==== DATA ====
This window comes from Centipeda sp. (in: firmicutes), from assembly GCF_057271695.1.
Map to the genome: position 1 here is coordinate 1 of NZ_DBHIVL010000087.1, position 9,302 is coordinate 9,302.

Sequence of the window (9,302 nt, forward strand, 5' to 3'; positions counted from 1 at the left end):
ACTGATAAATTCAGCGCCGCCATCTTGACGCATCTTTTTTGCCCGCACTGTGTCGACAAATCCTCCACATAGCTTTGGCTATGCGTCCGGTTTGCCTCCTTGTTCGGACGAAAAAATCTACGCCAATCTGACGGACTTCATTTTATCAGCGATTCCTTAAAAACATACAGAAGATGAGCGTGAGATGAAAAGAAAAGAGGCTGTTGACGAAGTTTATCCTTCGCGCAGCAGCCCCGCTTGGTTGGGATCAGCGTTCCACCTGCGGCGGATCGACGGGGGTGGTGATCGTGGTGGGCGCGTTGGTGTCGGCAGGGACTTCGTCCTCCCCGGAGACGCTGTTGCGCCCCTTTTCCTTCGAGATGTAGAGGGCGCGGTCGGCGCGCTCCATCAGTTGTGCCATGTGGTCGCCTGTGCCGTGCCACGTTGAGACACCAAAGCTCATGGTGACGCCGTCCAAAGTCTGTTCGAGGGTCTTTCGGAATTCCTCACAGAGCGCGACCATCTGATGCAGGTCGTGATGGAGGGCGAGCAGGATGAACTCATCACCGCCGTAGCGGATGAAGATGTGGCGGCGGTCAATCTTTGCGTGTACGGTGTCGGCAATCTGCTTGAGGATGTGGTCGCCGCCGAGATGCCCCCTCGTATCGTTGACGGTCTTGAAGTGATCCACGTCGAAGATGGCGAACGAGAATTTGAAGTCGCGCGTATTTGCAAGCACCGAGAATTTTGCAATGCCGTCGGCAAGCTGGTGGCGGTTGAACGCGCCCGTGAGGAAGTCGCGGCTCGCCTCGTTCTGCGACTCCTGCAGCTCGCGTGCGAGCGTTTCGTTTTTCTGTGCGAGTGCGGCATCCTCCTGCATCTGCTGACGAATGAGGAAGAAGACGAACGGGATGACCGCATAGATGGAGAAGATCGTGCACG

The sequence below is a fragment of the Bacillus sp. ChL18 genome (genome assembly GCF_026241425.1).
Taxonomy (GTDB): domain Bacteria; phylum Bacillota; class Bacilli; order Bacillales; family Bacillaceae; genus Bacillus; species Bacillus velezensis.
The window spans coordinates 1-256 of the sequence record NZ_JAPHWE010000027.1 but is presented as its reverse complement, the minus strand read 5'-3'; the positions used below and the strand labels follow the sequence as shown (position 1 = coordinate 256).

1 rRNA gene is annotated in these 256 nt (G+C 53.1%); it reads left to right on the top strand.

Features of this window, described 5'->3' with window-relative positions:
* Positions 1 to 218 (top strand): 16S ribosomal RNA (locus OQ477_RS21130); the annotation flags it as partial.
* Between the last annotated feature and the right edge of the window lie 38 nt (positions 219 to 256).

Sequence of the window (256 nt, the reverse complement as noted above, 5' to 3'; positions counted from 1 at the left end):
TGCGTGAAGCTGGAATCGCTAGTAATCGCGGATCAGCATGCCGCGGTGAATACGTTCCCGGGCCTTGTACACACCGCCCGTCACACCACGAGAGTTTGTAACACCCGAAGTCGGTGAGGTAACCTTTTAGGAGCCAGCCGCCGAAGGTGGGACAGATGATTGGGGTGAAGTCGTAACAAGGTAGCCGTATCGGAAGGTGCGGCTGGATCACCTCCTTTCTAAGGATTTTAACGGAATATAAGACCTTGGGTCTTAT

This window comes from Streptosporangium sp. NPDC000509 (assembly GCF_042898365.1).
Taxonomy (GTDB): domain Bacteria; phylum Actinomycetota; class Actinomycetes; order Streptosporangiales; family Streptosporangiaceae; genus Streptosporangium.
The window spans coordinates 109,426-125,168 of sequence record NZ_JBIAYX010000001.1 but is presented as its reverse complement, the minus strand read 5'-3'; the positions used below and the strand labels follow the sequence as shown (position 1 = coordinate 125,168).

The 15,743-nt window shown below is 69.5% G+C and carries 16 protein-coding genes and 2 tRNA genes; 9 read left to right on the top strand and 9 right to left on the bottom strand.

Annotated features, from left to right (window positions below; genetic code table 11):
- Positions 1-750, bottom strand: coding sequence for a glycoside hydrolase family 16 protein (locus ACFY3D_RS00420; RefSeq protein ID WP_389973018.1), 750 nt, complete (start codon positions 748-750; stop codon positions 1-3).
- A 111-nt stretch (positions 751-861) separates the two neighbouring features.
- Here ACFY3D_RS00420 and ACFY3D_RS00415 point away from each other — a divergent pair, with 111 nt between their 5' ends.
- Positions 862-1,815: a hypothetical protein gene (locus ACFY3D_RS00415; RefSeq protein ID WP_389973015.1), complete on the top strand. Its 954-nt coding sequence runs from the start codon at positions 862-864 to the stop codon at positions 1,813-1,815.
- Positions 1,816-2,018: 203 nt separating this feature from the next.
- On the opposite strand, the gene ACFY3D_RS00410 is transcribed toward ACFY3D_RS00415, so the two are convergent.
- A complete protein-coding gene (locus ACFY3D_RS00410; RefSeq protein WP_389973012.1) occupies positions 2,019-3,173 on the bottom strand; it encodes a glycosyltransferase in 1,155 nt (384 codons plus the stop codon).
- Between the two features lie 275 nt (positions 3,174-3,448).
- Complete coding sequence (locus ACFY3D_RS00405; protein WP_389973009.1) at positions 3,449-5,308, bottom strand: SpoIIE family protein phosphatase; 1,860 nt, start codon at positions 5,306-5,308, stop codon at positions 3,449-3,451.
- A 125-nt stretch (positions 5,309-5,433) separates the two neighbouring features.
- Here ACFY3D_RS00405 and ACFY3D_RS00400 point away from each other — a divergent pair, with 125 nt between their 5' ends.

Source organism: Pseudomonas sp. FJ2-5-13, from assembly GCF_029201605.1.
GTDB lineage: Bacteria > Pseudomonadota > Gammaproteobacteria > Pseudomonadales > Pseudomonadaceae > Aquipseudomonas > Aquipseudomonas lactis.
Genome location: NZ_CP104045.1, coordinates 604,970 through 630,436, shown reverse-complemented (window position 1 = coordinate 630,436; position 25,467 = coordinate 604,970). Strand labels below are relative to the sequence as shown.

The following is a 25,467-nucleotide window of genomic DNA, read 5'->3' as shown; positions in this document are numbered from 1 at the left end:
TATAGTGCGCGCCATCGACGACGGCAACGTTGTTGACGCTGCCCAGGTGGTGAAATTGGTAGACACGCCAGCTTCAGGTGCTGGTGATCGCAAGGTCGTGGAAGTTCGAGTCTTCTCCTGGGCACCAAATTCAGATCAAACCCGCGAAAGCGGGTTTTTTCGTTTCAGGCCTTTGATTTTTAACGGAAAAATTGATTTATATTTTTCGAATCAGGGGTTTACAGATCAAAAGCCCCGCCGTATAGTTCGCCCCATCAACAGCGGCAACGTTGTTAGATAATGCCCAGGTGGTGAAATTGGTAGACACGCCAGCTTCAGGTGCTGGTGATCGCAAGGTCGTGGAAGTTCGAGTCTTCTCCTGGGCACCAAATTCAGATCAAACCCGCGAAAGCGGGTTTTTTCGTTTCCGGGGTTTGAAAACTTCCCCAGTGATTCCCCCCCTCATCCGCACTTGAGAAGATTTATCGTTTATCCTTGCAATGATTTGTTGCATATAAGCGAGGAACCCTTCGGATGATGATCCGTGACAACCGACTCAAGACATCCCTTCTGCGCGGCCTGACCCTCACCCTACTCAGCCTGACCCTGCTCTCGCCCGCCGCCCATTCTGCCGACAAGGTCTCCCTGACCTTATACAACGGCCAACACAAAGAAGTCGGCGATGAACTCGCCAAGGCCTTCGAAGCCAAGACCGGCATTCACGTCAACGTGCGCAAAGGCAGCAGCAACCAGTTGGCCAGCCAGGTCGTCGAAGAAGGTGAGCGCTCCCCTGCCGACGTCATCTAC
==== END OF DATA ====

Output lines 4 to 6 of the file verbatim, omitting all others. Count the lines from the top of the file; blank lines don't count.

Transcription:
ACTGATAAATTCAGCGCCGCCATCTTGACGCATCTTTTTTGCCCGCACTGTGTCGACAAATCCTCCACATAGCTTTGGCTATGCGTCCGGTTTGCCTCCTTGTTCGGACGAAAAAATCTACGCCAATCTGACGGACTTCATTTTATCAGCGATTCCTTAAAAACATACAGAAGATGAGCGTGAGATGAAAAGAAAAGAGGCTGTTGACGAAGTTTATCCTTCGCGCAGCAGCCCCGCTTGGTTGGGATCAGCGTTCCACCTGCGGCGGATCGACGGGGGTGGTGATCGTGGTGGGCGCGTTGGTGTCGGCAGGGACTTCGTCCTCCCCGGAGACGCTGTTGCGCCCCTTTTCCTTCGAGATGTAGAGGGCGCGGTCGGCGCGCTCCATCAGTTGTGCCATGTGGTCGCCTGTGCCGTGCCACGTTGAGACACCAAAGCTCATGGTGACGCCGTCCAAAGTCTGTTCGAGGGTCTTTCGGAATTCCTCACAGAGCGCGACCATCTGATGCAGGTCGTGATGGAGGGCGAGCAGGATGAACTCATCACCGCCGTAGCGGATGAAGATGTGGCGGCGGTCAATCTTTGCGTGTACGGTGTCGGCAATCTGCTTGAGGATGTGGTCGCCGCCGAGATGCCCCCTCGTATCGTTGACGGTCTTGAAGTGATCCACGTCGAAGATGGCGAACGAGAATTTGAAGTCGCGCGTATTTGCAAGCACCGAGAATTTTGCAATGCCGTCGGCAAGCTGGTGGCGGTTGAACGCGCCCGTGAGGAAGTCGCGGCTCGCCTCGTTCTGCGACTCCTGCAGCTCGCGTGCGAGCGTTTCGTTTTTCTGTGCGAGTGCGGCATCCTCCTGCATCTGCTGACGAATGAGGAAGAAGACGAACGGGATGACCGCATAGATGGAGAAGATCGTGCACG

The sequence below is a fragment of the Bacillus sp. ChL18 genome (genome assembly GCF_026241425.1).
Taxonomy (GTDB): domain Bacteria; phylum Bacillota; class Bacilli; order Bacillales; family Bacillaceae; genus Bacillus; species Bacillus velezensis.